03/25/2015, 00.00
LEBANON – FRANCE
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The feast of the Annunciation for Islamic-Christian friendship in Beirut and in France

Today’s solemnity became a national holiday in 2010 to boost Christian-Muslim friendship through devotion to Mary. An interfaith ceremony is held at Notre Dame de Jamhour in the presence of the Card Philippe Barbarin and the rector of the Mosque of Lyon, Kamel Kabtane. The goal is to “go beyond the clash of civilisations and indifference towards the brotherhood of hearts."

Beirut (AsiaNews) – Today at 5 pm, the archbishop of Lyon, Card Philippe Barbarin, together with the rector of the Mosque of Lyon, Kamel Kabtane, will take part in an interfaith ceremony in the chapel of Notre Dame de Jamhour, on the Solemnity of the Annunciation. In 2010, the Lebanese government declared the day a joint Muslim-Christian national holiday.

Card Barbarin is a big supporter of the Christian presence in the Middle East. In recent months, he travelled twice to Erbil (Iraq) to offer his help to Christians from Mosul and Qaraqosh, who fled the violence of the Islamic State. He is also very involved in dialogue with Muslims.

"In Lyon we have a rich tradition of interreligious dialogue,” he said in an interview in today’s L'Orient-Le Jour. “When you [Lebanese] established this feast [the Annunciation] in Lebanon, for us it was a marvel. It is just what it takes, we thought.”

“I live right next to the Basilica of Fuorvière, a shrine that is very similar to Our Lady of Lebanon [in Harissa], and I often see Muslims who come to present their new-borns to the virgin Mary.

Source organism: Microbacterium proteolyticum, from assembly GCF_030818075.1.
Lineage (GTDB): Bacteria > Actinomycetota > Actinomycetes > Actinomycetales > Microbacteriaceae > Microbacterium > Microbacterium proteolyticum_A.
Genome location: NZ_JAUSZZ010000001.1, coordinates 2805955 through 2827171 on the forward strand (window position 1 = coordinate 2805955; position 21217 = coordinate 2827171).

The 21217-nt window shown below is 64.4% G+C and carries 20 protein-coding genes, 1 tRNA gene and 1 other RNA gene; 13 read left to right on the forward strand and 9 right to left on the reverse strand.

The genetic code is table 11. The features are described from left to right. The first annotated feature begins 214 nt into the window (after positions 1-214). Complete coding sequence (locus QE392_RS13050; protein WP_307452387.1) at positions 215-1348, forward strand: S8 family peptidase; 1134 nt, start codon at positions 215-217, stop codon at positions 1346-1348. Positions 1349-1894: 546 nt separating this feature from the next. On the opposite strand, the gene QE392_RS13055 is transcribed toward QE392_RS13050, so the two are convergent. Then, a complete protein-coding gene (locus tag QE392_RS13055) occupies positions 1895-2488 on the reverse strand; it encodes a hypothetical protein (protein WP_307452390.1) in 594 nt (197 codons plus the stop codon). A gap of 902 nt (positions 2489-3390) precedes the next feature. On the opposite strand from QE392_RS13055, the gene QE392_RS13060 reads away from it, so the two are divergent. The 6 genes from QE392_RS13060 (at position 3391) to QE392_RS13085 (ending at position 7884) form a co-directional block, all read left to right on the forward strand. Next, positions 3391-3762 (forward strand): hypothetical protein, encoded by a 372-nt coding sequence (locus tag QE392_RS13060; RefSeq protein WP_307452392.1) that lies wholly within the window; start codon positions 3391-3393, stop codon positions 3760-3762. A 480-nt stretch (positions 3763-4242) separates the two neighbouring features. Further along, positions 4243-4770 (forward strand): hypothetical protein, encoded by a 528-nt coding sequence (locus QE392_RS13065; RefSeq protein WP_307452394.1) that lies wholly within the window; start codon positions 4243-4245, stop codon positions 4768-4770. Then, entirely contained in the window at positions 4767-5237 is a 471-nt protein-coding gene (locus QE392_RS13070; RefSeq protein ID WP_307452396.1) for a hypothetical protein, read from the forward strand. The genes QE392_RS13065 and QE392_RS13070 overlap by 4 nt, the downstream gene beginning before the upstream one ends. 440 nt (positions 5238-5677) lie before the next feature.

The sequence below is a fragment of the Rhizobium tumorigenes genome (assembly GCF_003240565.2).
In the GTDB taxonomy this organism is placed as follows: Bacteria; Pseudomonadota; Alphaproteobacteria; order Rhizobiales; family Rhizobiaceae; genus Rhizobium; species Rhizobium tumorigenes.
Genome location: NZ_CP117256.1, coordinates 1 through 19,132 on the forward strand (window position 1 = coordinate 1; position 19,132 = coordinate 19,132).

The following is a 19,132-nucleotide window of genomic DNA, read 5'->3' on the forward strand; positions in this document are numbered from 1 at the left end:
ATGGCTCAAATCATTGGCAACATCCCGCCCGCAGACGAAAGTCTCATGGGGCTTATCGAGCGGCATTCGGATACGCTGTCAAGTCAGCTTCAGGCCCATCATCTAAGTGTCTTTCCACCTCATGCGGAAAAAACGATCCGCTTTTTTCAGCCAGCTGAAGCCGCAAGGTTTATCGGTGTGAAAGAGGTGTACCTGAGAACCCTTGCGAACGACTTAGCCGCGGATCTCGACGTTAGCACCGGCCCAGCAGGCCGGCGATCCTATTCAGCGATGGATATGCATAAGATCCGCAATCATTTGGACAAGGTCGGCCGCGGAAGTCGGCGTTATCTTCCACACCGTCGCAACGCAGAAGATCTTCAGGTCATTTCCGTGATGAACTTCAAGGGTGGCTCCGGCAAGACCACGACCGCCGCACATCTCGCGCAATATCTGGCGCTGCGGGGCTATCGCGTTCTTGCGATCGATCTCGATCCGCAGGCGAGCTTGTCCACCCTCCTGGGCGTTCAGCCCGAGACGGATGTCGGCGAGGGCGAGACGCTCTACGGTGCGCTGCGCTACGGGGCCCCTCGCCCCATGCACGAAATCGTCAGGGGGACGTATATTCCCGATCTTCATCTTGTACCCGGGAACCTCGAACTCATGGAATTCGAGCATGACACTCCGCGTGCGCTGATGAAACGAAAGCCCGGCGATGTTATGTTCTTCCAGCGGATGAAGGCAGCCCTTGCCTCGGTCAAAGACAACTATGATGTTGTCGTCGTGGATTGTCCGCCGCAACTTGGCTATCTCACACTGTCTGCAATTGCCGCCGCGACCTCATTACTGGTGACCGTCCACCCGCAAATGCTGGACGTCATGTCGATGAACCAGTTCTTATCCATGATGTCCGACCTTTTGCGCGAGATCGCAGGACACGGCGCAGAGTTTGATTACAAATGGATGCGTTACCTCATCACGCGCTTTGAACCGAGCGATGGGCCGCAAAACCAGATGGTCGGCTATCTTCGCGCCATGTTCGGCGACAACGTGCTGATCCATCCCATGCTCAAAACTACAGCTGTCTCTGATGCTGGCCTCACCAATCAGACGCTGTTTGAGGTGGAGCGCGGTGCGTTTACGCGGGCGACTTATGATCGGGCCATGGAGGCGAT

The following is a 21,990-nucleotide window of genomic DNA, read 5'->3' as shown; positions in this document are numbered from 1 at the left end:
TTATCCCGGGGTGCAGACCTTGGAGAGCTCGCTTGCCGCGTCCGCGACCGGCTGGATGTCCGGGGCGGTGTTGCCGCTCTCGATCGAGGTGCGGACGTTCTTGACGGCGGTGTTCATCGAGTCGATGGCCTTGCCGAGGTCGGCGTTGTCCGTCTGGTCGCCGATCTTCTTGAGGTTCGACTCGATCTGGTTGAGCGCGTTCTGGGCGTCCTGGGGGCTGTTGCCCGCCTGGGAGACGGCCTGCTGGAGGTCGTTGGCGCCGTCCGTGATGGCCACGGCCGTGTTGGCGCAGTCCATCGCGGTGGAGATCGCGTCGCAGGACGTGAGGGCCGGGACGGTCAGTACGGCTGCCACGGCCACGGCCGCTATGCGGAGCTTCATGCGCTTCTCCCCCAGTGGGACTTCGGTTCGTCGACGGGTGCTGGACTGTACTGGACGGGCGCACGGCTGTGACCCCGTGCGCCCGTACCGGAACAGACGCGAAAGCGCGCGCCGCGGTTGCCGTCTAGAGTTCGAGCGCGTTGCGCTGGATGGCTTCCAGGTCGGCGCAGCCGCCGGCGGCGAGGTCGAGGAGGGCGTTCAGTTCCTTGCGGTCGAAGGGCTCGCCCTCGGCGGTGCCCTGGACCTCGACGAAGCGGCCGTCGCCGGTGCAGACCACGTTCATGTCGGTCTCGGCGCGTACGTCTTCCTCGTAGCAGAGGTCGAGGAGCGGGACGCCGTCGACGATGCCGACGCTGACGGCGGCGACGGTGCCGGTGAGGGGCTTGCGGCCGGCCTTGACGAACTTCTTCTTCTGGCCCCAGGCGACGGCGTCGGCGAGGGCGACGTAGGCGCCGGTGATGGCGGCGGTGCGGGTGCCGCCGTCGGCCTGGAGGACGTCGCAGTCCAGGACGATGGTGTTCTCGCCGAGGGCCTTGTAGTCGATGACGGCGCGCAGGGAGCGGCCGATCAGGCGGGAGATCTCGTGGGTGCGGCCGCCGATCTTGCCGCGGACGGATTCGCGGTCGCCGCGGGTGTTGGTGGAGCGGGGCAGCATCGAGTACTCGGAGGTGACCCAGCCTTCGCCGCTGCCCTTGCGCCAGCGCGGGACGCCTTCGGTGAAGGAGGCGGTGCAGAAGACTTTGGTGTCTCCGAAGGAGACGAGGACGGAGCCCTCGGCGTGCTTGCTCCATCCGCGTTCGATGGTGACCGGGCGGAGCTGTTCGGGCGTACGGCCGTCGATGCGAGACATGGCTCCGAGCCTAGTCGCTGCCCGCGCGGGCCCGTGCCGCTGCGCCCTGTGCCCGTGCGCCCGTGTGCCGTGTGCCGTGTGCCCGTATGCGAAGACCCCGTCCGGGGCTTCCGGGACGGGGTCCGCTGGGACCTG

“Not long ago, a family that was there recognised me and asked me to bless their child. Well, I did not make the sign of the cross on the forehead, but I put my hand on that little body and asked God to show His mercy for life."

In the interview, Card Barbarin said that some people see the Marian feast as an opportunity for Christians and Muslims to meet.

On Saturday, Sheikh Mohammed Nokkari, one of the promoters of the celebration, spoke in the Basilica of Longpont (Essonne). Nokkari is a professor of law at the Islamic-Christian Institute at St Joseph University in Beirut.

Hundreds of Muslims and Christians came to the gathering in Longpont, eager to "go beyond the clash of civilisations and indifference towards the brotherhood of hearts."

In his speech, Nokkari noted that "love for a chosen and pure religious personality, a sweet, tender and affectionate mother, can only strengthen the mutual respect we have for each other and the will to live together in peace and love with one another.”

He explained that "the bond of love and veneration for the holy and pure Virgin who unites us" does not carry any threat to the beliefs of Muslims or Christians . . . . It does not invent a new religion, nor a new doctrine, or different rites".

Such a meeting, he said, "creates a new cultural phenomenon beyond the frontiers of Islam and Christianity . . . . It shows that it is possible to achieve conviviality and a good understanding among all components of society, despite religious differences."

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